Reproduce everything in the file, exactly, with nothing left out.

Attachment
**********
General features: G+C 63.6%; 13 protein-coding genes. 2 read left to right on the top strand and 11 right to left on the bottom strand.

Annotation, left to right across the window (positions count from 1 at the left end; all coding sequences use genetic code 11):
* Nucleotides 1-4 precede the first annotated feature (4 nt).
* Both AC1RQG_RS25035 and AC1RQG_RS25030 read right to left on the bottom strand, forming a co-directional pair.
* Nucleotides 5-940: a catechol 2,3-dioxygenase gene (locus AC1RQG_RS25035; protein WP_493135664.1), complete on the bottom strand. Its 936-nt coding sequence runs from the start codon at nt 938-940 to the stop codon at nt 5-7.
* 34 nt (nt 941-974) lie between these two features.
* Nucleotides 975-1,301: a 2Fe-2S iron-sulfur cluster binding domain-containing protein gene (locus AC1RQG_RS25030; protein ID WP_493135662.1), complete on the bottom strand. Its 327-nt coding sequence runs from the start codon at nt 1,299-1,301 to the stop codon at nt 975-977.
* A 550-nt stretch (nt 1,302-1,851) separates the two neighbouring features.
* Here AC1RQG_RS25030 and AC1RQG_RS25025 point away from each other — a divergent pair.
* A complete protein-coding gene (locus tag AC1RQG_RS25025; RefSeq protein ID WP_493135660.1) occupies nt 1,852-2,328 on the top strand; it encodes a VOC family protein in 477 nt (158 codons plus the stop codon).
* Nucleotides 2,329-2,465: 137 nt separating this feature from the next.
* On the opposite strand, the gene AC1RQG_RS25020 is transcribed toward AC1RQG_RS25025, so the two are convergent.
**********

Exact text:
General features: G+C 63.6%; 13 protein-coding genes. 2 read left to right on the top strand and 11 right to left on the bottom strand.

Annotation, left to right across the window (positions count from 1 at the left end; all coding sequences use genetic code 11):
* Nucleotides 1-4 precede the first annotated feature (4 nt).
* Both AC1RQG_RS25035 and AC1RQG_RS25030 read right to left on the bottom strand, forming a co-directional pair.
* Nucleotides 5-940: a catechol 2,3-dioxygenase gene (locus AC1RQG_RS25035; protein WP_493135664.1), complete on the bottom strand. Its 936-nt coding sequence runs from the start codon at nt 938-940 to the stop codon at nt 5-7.
* 34 nt (nt 941-974) lie between these two features.
* Nucleotides 975-1,301: a 2Fe-2S iron-sulfur cluster binding domain-containing protein gene (locus AC1RQG_RS25030; protein ID WP_493135662.1), complete on the bottom strand. Its 327-nt coding sequence runs from the start codon at nt 1,299-1,301 to the stop codon at nt 975-977.
* A 550-nt stretch (nt 1,302-1,851) separates the two neighbouring features.
* Here AC1RQG_RS25030 and AC1RQG_RS25025 point away from each other — a divergent pair.
* A complete protein-coding gene (locus tag AC1RQG_RS25025; RefSeq protein ID WP_493135660.1) occupies nt 1,852-2,328 on the top strand; it encodes a VOC family protein in 477 nt (158 codons plus the stop codon).
* Nucleotides 2,329-2,465: 137 nt separating this feature from the next.
* On the opposite strand, the gene AC1RQG_RS25020 is transcribed toward AC1RQG_RS25025, so the two are convergent.